As indeed they are. The militia's second mission, protecting local citizens, requires no invitation from the likes of the sheriff. An officer named Ken, who asked that his last name and hometown go unmentioned, says, "You can be a civilized human being and defend yourself without being a bad guy." Against what? "Most likely it will start when the government tries to take our guns," he says.

Craig Wright, 50, a consulting engineer from Mansfield, was one of the face-painted raiders who ambushed the Blue Team's rear-perimeter guards. He learned something important, he says, when he went drinking with fellow members of force Red. "Some of these people are, quite honestly, quite scary," he said. "They might not be well educated, they might not listen to Beethoven, but they can take care of themselves."

And that is what Wright is looking for.

"We're not planning to overthrow the government," he said. "We're planning for what could happen." He proceeded to list, among other scenarios, a pandemic; economic collapse; hunger-driven big-city refugees; a biological, chemical or nuclear terrorist attack; an electromagnetic pulse from the sun that wrecks earthly machinery; invasion by Mexican drug cartels; and an eruption of ash from Yellowstone that "wipes out the breadbasket of the United States." Any one of those would likely give Washington the excuse to declare martial law. If so, Wright and his brothers in arms would fight back. "Hopefully," he said, "if they rule the cities, we'll rule the countryside."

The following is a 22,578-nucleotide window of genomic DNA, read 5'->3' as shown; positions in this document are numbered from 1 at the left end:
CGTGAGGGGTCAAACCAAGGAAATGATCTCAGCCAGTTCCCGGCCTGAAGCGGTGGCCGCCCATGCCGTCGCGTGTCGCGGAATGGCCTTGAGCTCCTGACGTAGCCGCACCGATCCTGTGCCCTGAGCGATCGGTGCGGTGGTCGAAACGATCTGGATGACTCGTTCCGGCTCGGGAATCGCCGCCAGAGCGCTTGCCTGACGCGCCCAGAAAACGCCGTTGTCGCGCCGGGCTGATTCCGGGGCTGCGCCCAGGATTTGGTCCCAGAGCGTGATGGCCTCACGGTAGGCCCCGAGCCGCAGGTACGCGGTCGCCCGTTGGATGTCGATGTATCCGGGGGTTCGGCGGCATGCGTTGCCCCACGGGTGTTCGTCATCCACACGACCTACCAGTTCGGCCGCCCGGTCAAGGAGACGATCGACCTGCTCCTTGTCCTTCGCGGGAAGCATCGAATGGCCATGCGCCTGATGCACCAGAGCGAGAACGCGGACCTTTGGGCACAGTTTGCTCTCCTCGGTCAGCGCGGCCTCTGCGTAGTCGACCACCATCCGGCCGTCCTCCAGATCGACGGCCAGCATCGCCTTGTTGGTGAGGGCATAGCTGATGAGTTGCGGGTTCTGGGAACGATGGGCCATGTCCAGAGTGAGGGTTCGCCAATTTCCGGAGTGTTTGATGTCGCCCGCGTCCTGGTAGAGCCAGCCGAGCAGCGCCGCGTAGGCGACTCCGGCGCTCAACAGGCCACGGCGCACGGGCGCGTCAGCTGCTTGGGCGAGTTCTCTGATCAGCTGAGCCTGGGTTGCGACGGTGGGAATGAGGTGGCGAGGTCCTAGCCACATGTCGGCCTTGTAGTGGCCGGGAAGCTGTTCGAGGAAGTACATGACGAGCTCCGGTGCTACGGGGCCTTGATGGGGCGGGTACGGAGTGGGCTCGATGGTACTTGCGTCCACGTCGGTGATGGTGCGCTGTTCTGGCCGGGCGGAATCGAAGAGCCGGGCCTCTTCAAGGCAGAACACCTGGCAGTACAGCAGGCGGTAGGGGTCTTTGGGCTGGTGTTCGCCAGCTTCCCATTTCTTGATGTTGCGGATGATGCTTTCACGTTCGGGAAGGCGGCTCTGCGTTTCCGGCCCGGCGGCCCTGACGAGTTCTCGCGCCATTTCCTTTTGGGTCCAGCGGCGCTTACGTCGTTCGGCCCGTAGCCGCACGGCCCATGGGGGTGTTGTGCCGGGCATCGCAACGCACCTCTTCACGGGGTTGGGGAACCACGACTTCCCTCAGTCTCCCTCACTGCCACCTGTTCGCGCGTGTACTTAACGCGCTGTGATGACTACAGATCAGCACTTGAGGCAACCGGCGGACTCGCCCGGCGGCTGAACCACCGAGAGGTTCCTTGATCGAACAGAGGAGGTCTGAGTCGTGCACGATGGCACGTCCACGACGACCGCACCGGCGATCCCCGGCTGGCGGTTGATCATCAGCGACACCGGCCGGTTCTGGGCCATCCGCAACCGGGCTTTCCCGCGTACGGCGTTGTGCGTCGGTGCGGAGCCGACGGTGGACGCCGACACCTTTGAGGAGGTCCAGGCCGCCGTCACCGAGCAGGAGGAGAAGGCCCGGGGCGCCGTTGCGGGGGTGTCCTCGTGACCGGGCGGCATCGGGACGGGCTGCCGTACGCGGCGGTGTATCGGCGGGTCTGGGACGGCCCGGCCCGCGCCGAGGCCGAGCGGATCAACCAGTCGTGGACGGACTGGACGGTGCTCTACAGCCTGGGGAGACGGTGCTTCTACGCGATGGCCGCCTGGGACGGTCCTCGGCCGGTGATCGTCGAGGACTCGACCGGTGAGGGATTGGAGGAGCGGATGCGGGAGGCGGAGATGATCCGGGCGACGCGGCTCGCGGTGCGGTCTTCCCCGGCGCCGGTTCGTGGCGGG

This is a frame of mind that law-enforcement and counterterrorism officials have seen before, and it worries them. "There are a number of militias out there that we call almost defensive in nature, right?" a senior national-security official says. "So they train. They're pulling in arms or pulling in weapons. They're pulling in food. They're preparing bunkers... They're preparing for confrontation, but they will call it defensive." The official paused as if to play out a scene in his mind's eye. A well-equipped paramilitary force with "a perception of being confronted would strike out and strike out pretty hard," he says. "For a small or even a medium-size law-enforcement agency—anybody, really—there would be some serious, serious issues."

War on the Feds
On the sidelines of the disparate antigovernment movement, its philosophers are edging their followers closer to violence.